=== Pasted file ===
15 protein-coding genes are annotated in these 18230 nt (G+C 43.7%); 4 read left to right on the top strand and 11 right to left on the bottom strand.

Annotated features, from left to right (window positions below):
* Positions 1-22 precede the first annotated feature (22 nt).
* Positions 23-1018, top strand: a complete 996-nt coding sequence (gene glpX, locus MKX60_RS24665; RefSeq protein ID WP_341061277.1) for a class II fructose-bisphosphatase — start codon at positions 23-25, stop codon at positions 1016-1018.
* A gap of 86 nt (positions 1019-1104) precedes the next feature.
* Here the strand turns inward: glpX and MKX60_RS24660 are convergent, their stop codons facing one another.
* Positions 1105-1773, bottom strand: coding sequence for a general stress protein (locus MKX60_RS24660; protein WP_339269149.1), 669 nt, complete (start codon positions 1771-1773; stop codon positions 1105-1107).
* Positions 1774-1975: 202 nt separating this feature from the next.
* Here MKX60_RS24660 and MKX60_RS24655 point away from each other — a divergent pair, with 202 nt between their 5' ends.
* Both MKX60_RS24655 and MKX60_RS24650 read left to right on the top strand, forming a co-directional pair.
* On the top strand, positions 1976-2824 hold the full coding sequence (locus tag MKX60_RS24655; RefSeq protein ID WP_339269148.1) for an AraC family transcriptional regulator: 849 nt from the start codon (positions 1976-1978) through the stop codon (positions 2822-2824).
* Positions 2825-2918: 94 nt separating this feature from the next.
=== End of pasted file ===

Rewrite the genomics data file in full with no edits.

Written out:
15 protein-coding genes are annotated in these 18230 nt (G+C 43.7%); 4 read left to right on the top strand and 11 right to left on the bottom strand.

Annotated features, from left to right (window positions below):
* Positions 1-22 precede the first annotated feature (22 nt).
* Positions 23-1018, top strand: a complete 996-nt coding sequence (gene glpX, locus MKX60_RS24665; RefSeq protein ID WP_341061277.1) for a class II fructose-bisphosphatase — start codon at positions 23-25, stop codon at positions 1016-1018.
* A gap of 86 nt (positions 1019-1104) precedes the next feature.
* Here the strand turns inward: glpX and MKX60_RS24660 are convergent, their stop codons facing one another.
* Positions 1105-1773, bottom strand: coding sequence for a general stress protein (locus MKX60_RS24660; protein WP_339269149.1), 669 nt, complete (start codon positions 1771-1773; stop codon positions 1105-1107).
* Positions 1774-1975: 202 nt separating this feature from the next.
* Here MKX60_RS24660 and MKX60_RS24655 point away from each other — a divergent pair, with 202 nt between their 5' ends.
* Both MKX60_RS24655 and MKX60_RS24650 read left to right on the top strand, forming a co-directional pair.
* On the top strand, positions 1976-2824 hold the full coding sequence (locus tag MKX60_RS24655; RefSeq protein ID WP_339269148.1) for an AraC family transcriptional regulator: 849 nt from the start codon (positions 1976-1978) through the stop codon (positions 2822-2824).
* Positions 2825-2918: 94 nt separating this feature from the next.